How to make an Arduino shield with Eagle CAD – Tutorial

There are many CAD developed to assist the electronic designers during drawing of PCBs and schematics; often they are integrated in complete suite to project, simulate and realize a whole electronic system. Besides the many commercial versions, there are also free CADs available. Today we’d like to analyze one of the most diffused and known software: Eaglecad (eagle does not mean the powerful bird but it is the acronym of Easily Applicable Graphical Layout Editor) made by Cadsoft, actually at version 6.2.0. We have chosen this one because, as you know as an Arduino’s fan, the official pcbs and schematic files of the boards are developed and available free of charge to everybody in Eaglecad format; you can find also a lot of libraries and circuits made by famous DIY website (Sparkfun for first) available for free. Eaglecad is a professional software that have gained a lot of popularity due to the Arduino’s success. One of the most important difference between Eaglecad and its competitors is the availability of a version for every of the most common desktop OS: Windows, Linux, Mac.

make an Arduino shield with Eagle CAD

We have to specify that Eaglecad is not Free software but is a commercial one, which can be used in the free version (eaglecad light) only for evaluation purposes and by student but you can’t use the light version in any case when you earn or save money by using it. For further details about licenses and distributors have a look to the official Eaglecad website where you can find all the information you need. Remember that the light version has some limitations; anyway you can design circuit with a discrete complexity, as the one you can see at The limitations are:

 – pcb dimensions not bigger than 100×80 mm;

 – no more than 2 layers;

 – only 1 sheet for schematic

Now let’s have a look at the software itself starting from the GUI, which is made by three main units:

Control Panel

Arduino shield with Eagle CAD Board (the pcb editor) which can be seen “in action” which shows the pcb of the Arduino’s R3 board

For people used to the other similar cads, the interface is very closed to them and you’ll learn to use it easily; anyway to use the most powerful functions you need some practice.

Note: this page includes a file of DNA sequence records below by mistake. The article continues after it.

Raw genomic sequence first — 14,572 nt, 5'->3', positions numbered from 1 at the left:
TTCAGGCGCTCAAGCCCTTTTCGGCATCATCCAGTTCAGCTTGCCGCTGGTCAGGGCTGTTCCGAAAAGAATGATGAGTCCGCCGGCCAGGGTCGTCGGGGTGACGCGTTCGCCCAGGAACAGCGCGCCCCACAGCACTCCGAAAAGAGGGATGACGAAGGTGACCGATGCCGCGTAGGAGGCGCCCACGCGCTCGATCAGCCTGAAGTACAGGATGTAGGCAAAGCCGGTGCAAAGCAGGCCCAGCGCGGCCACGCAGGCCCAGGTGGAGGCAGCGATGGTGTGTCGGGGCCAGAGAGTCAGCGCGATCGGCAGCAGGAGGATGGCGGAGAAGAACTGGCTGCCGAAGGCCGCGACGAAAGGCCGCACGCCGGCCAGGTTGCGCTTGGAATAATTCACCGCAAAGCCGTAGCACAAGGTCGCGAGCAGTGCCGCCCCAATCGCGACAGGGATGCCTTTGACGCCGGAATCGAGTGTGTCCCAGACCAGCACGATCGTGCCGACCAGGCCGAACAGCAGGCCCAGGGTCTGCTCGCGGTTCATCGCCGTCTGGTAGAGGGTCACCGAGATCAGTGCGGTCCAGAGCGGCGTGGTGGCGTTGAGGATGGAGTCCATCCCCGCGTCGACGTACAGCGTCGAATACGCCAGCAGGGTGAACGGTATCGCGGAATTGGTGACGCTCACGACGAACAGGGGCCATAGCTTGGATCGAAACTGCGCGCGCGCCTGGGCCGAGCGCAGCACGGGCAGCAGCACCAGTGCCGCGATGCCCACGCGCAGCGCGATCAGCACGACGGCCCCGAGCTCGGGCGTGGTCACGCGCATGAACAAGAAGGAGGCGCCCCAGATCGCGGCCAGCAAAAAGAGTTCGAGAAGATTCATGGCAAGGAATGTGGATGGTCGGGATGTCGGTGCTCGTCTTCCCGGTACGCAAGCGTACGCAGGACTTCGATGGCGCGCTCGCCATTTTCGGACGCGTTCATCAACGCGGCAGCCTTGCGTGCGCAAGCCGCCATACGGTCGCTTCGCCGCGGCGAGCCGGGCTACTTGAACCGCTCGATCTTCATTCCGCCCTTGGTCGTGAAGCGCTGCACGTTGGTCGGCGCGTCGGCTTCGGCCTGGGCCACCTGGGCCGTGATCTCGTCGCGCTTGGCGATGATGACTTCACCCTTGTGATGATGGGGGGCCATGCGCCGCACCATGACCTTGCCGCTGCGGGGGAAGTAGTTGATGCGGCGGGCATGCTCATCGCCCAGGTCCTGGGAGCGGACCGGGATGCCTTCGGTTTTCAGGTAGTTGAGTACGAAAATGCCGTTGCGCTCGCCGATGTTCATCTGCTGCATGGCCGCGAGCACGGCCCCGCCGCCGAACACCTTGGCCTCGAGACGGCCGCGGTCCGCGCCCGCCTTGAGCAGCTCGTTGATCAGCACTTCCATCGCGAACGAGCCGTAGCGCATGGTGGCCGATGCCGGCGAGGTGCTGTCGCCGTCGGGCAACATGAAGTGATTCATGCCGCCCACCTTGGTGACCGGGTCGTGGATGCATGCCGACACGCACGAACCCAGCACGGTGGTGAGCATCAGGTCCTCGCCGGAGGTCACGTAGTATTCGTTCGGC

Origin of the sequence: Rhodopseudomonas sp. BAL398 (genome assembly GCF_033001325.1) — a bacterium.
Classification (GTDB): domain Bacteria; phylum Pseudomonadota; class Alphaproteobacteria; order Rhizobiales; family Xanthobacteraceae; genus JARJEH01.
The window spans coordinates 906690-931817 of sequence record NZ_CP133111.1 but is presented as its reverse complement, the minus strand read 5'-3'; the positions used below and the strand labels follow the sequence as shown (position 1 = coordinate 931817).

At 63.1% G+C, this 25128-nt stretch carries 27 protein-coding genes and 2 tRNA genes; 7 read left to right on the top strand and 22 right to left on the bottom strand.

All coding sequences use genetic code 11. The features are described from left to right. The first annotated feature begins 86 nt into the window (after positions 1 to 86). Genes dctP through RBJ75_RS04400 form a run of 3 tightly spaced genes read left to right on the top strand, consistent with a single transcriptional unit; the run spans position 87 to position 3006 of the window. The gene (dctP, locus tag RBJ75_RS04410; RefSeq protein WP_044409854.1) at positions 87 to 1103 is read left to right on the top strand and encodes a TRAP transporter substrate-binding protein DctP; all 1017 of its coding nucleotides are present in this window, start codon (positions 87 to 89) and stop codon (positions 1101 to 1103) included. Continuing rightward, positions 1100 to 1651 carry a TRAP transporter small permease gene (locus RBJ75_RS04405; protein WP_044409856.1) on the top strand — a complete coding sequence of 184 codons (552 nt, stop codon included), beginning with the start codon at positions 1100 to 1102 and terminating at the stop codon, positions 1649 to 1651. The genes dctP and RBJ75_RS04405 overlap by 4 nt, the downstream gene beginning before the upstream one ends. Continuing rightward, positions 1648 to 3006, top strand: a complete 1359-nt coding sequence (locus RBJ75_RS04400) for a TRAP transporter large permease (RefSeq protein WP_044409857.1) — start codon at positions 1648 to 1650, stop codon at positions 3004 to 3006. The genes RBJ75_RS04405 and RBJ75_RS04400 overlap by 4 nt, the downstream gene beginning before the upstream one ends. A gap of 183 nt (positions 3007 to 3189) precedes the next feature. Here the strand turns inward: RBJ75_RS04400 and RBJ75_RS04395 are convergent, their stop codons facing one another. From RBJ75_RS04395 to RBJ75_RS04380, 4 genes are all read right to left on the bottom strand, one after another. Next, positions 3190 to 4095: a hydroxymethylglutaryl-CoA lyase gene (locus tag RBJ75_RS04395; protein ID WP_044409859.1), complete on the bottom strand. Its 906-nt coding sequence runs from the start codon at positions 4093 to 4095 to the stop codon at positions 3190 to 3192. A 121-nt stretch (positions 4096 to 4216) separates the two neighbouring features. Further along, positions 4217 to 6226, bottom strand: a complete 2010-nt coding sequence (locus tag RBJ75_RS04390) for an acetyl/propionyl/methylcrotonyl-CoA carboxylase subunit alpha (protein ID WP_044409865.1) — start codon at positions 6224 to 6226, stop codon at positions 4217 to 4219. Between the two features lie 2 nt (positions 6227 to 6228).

The first thing you see at the CAD start up is the Control Panel, from which you can easily get access (for example) to the libraries, projects and examples; this is the software section where you can configure the main options like user’s folders, delay for the autosave option and the most important graphical parameters, all by getting access to the “OPTIONS” menu. The available documentation is pretty complete: you can access to the help function from the “help” menu available in both “Schematic” and “Pcb”. If you need further details you have to read the complete manual and the tutorial which are both available getting access to “Start” (on Windows), Programs-> Eagle Layout Editor 6.2.0.

Let’s try to have practice with an example: we want to draw an Arduino’s shield made by 4 leds e da 4 switches, connected to 8 digital pins; it’s obvious due to the kind of circuit we are approaching to make, that this shield is only for training purposes. This pcb can be used to show the digital logic level of one or some pins, levels that could be changed by the four switches or to have a led alarm in case of an analog becomes higher or lower than some level.

For first we have to draw the schematic so we select “FILE”, “NEW”, “SCHEMATIC” in this order: the Schematic window will open up. It is mainly made by two groups of icons: one on the top with the main commands like file management and zoom and another one on the left with the “drawing” icons.

For more detail: How to make an Arduino shield with Eagle CAD – Tutorial

About The Author

Ibrar Ayyub

I am an experienced technical writer holding a Master's degree in computer science from BZU Multan, Pakistan University. With a background spanning various industries, particularly in home automation and engineering, I have honed my skills in crafting clear and concise content. Proficient in leveraging infographics and diagrams, I strive to simplify complex concepts for readers. My strength lies in thorough research and presenting information in a structured and logical format.

Follow Us:

Leave a Comment

Your email address will not be published. Required fields are marked *

Scroll to Top